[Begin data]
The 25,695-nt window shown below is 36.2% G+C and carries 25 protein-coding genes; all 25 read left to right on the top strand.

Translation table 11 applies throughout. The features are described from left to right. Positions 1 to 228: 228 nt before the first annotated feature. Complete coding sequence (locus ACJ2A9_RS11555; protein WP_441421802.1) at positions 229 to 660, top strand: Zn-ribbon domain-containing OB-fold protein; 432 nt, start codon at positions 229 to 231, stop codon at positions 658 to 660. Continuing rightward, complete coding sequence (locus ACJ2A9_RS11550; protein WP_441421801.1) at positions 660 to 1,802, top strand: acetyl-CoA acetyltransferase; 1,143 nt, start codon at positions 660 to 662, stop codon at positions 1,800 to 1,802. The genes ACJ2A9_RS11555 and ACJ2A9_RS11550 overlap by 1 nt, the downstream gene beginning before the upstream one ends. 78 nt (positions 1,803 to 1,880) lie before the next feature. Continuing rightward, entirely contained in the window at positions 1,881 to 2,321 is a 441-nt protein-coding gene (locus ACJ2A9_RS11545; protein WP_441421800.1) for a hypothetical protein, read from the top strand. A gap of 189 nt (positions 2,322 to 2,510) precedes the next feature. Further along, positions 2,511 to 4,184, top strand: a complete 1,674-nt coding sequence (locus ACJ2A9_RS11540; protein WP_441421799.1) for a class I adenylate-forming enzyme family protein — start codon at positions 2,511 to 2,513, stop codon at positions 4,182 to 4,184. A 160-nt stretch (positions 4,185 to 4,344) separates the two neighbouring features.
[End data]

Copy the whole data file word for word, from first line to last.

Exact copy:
The 25,695-nt window shown below is 36.2% G+C and carries 25 protein-coding genes; all 25 read left to right on the top strand.

Translation table 11 applies throughout. The features are described from left to right. Positions 1 to 228: 228 nt before the first annotated feature. Complete coding sequence (locus ACJ2A9_RS11555; protein WP_441421802.1) at positions 229 to 660, top strand: Zn-ribbon domain-containing OB-fold protein; 432 nt, start codon at positions 229 to 231, stop codon at positions 658 to 660. Continuing rightward, complete coding sequence (locus ACJ2A9_RS11550; protein WP_441421801.1) at positions 660 to 1,802, top strand: acetyl-CoA acetyltransferase; 1,143 nt, start codon at positions 660 to 662, stop codon at positions 1,800 to 1,802. The genes ACJ2A9_RS11555 and ACJ2A9_RS11550 overlap by 1 nt, the downstream gene beginning before the upstream one ends. 78 nt (positions 1,803 to 1,880) lie before the next feature. Continuing rightward, entirely contained in the window at positions 1,881 to 2,321 is a 441-nt protein-coding gene (locus ACJ2A9_RS11545; protein WP_441421800.1) for a hypothetical protein, read from the top strand. A gap of 189 nt (positions 2,322 to 2,510) precedes the next feature. Further along, positions 2,511 to 4,184, top strand: a complete 1,674-nt coding sequence (locus ACJ2A9_RS11540; protein WP_441421799.1) for a class I adenylate-forming enzyme family protein — start codon at positions 2,511 to 2,513, stop codon at positions 4,182 to 4,184. A 160-nt stretch (positions 4,185 to 4,344) separates the two neighbouring features.